Does the Communications Act of 1934 Contain a Hidden Internet Kill Switch?
by David W. Opderbeck
A key area of debate over cybersecurity policy concerns whether the President should have authority to shut down all or part of the Internet in the event of a cyber-emergency or cyber-war. The proposed Cybersecurity Act of 2009, for example, contained what critics derided as an Internet “kill switch.” The current iteration of a comprehensive cybersecurity reform bill, the Cybersecurity Act of 2012, opts for a soft public-private contingency plan model instead of a kill switch. But the kill switch may yet live. Sponsors of the present legislation have argued that section 606 of the Communications Act of 1934 already gives the U.S. President plenary powers over the Internet in times of emergency or war. If this claim is correct, it should be particularly troubling to network neutrality advocates who have argued for expansive FCC jurisdiction over the Internet, since the Executive powers under section 606 are tied to the FCC’s authority over communications policy. This paper evaluates the language, history, and application of section 606, and argues that instead of implicitly relying on the vague and antiquated provisions of a statute crafted long before the Internet was born, cybersecurity reform should include explicit executive emergency powers with clear and appropriate limitations.
Judicial Review of Streamlined Tariff Protest Denials
by Frank W. Krogh
Generally, an FCC order denying a petition to reject or suspend and investigate a tariff is non-final and unreviewable because: (1) such a denial is an interlocutory action involving no determination on the merits; (2) review is not necessary to prevent irreparable injury, given the possibility of refunds or damages; and (3) judicial intervention would invade the province reserved for agency discretion. The Telecommunications Act of 1996, however, upended this regime in the case of “streamlined” tariffs filed by local exchange carriers by adding a new provision to the Communications Act providing that such tariffs “shall be deemed lawful” if they are allowed to take effect without suspension or investigation. The FCC found that this “deemed lawful” status eliminates the retrospective complaint damages remedy conferred by sections 206-07 of the Communications Act. Thus, notwithstanding a finding in a subsequent formal complaint case that a “deemed lawful” streamlined tariff is actually unlawful, no damages can ever be awarded for the resulting injury.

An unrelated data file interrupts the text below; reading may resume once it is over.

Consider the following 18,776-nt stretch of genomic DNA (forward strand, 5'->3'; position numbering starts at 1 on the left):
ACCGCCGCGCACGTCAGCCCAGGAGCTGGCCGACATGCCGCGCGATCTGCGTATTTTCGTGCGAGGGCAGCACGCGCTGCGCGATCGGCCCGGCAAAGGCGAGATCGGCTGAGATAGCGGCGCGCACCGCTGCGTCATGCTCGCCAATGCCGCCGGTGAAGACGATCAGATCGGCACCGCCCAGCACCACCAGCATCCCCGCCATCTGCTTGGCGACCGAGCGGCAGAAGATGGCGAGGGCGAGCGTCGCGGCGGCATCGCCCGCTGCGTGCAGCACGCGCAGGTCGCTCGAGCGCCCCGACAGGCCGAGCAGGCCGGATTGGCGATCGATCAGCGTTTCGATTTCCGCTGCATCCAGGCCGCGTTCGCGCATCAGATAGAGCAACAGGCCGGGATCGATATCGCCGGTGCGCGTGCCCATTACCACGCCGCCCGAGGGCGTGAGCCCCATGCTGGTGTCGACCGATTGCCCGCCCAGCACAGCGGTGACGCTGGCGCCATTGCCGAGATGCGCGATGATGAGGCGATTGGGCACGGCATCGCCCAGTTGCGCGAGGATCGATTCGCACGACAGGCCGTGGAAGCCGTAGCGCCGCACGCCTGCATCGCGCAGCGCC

The extraordinary conclusive immunity from damages conferred by the “deemed lawful” status of a streamlined tariff and the resulting irreparable injury to customers and others potentially harmed by such immunity requires that judicial review be available to parties unsuccessfully protesting new streamlined tariffs. Denial of a tariff protest permanently denies the right to damages for the entire period that a streamlined tariff is in effect. Appeal of an FCC denial of a streamlined tariff protest also would not invade the province of the agency, since there will be no FCC proceeding addressing damages resulting from the tariff. Moreover, an FCC denial of a streamlined tariff protest is not committed to the agency’s discretion by law because of the finality and irreparability of such a denial and because the FCC’s tariff suspension rules, which were derived from judicial standards, provide sufficient “law to apply” to enable judicial review. The sole issue on review would be whether the FCC’s determination that the petitioner failed to demonstrate at least one of the predicates for suspension of a tariff is arbitrary and capricious.